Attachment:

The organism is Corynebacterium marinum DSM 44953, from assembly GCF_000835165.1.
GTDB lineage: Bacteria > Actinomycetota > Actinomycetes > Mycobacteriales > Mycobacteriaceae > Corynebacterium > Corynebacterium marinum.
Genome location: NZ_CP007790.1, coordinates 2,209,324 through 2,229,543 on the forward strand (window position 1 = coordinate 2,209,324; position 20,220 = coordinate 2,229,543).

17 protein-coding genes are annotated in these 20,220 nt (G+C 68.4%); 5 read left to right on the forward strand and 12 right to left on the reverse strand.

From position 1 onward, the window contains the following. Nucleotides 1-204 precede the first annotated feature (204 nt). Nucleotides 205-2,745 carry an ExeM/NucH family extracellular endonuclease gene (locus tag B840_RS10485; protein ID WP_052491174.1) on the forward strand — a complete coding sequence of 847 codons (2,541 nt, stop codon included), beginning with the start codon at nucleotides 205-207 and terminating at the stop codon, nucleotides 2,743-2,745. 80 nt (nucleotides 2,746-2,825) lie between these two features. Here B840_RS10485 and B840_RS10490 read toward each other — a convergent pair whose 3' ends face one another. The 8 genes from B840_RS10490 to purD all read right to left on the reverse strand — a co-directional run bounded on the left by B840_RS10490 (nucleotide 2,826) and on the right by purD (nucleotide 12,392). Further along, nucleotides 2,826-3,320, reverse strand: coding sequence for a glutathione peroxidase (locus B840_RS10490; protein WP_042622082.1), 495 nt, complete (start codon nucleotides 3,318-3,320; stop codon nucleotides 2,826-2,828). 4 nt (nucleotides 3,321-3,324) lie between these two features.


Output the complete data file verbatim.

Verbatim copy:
The organism is Corynebacterium marinum DSM 44953, from assembly GCF_000835165.1.
GTDB lineage: Bacteria > Actinomycetota > Actinomycetes > Mycobacteriales > Mycobacteriaceae > Corynebacterium > Corynebacterium marinum.
Genome location: NZ_CP007790.1, coordinates 2,209,324 through 2,229,543 on the forward strand (window position 1 = coordinate 2,209,324; position 20,220 = coordinate 2,229,543).

17 protein-coding genes are annotated in these 20,220 nt (G+C 68.4%); 5 read left to right on the forward strand and 12 right to left on the reverse strand.

From position 1 onward, the window contains the following. Nucleotides 1-204 precede the first annotated feature (204 nt). Nucleotides 205-2,745 carry an ExeM/NucH family extracellular endonuclease gene (locus tag B840_RS10485; protein ID WP_052491174.1) on the forward strand — a complete coding sequence of 847 codons (2,541 nt, stop codon included), beginning with the start codon at nucleotides 205-207 and terminating at the stop codon, nucleotides 2,743-2,745. 80 nt (nucleotides 2,746-2,825) lie between these two features. Here B840_RS10485 and B840_RS10490 read toward each other — a convergent pair whose 3' ends face one another. The 8 genes from B840_RS10490 to purD all read right to left on the reverse strand — a co-directional run bounded on the left by B840_RS10490 (nucleotide 2,826) and on the right by purD (nucleotide 12,392). Further along, nucleotides 2,826-3,320, reverse strand: coding sequence for a glutathione peroxidase (locus B840_RS10490; protein WP_042622082.1), 495 nt, complete (start codon nucleotides 3,318-3,320; stop codon nucleotides 2,826-2,828). 4 nt (nucleotides 3,321-3,324) lie between these two features.